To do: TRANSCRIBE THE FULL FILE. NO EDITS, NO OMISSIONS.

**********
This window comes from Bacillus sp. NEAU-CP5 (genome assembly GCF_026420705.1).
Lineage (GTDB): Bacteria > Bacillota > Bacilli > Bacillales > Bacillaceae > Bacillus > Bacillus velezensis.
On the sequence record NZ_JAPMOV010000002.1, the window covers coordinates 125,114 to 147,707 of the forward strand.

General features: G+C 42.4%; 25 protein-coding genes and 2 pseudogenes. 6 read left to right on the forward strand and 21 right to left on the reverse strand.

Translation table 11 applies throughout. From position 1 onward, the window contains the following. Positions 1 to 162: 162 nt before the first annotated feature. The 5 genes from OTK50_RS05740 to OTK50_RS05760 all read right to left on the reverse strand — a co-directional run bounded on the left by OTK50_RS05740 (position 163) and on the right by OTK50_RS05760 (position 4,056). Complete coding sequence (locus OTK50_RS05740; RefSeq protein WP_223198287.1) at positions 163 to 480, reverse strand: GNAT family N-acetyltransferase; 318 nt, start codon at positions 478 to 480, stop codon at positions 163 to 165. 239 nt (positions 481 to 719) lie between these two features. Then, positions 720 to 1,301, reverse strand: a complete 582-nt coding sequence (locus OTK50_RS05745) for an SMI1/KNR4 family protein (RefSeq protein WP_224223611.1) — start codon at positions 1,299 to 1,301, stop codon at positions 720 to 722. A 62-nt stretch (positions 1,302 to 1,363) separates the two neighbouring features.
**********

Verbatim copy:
This window comes from Bacillus sp. NEAU-CP5 (genome assembly GCF_026420705.1).
Lineage (GTDB): Bacteria > Bacillota > Bacilli > Bacillales > Bacillaceae > Bacillus > Bacillus velezensis.
On the sequence record NZ_JAPMOV010000002.1, the window covers coordinates 125,114 to 147,707 of the forward strand.

General features: G+C 42.4%; 25 protein-coding genes and 2 pseudogenes. 6 read left to right on the forward strand and 21 right to left on the reverse strand.

Translation table 11 applies throughout. From position 1 onward, the window contains the following. Positions 1 to 162: 162 nt before the first annotated feature. The 5 genes from OTK50_RS05740 to OTK50_RS05760 all read right to left on the reverse strand — a co-directional run bounded on the left by OTK50_RS05740 (position 163) and on the right by OTK50_RS05760 (position 4,056). Complete coding sequence (locus OTK50_RS05740; RefSeq protein WP_223198287.1) at positions 163 to 480, reverse strand: GNAT family N-acetyltransferase; 318 nt, start codon at positions 478 to 480, stop codon at positions 163 to 165. 239 nt (positions 481 to 719) lie between these two features. Then, positions 720 to 1,301, reverse strand: a complete 582-nt coding sequence (locus OTK50_RS05745) for an SMI1/KNR4 family protein (RefSeq protein WP_224223611.1) — start codon at positions 1,299 to 1,301, stop codon at positions 720 to 722. A 62-nt stretch (positions 1,302 to 1,363) separates the two neighbouring features.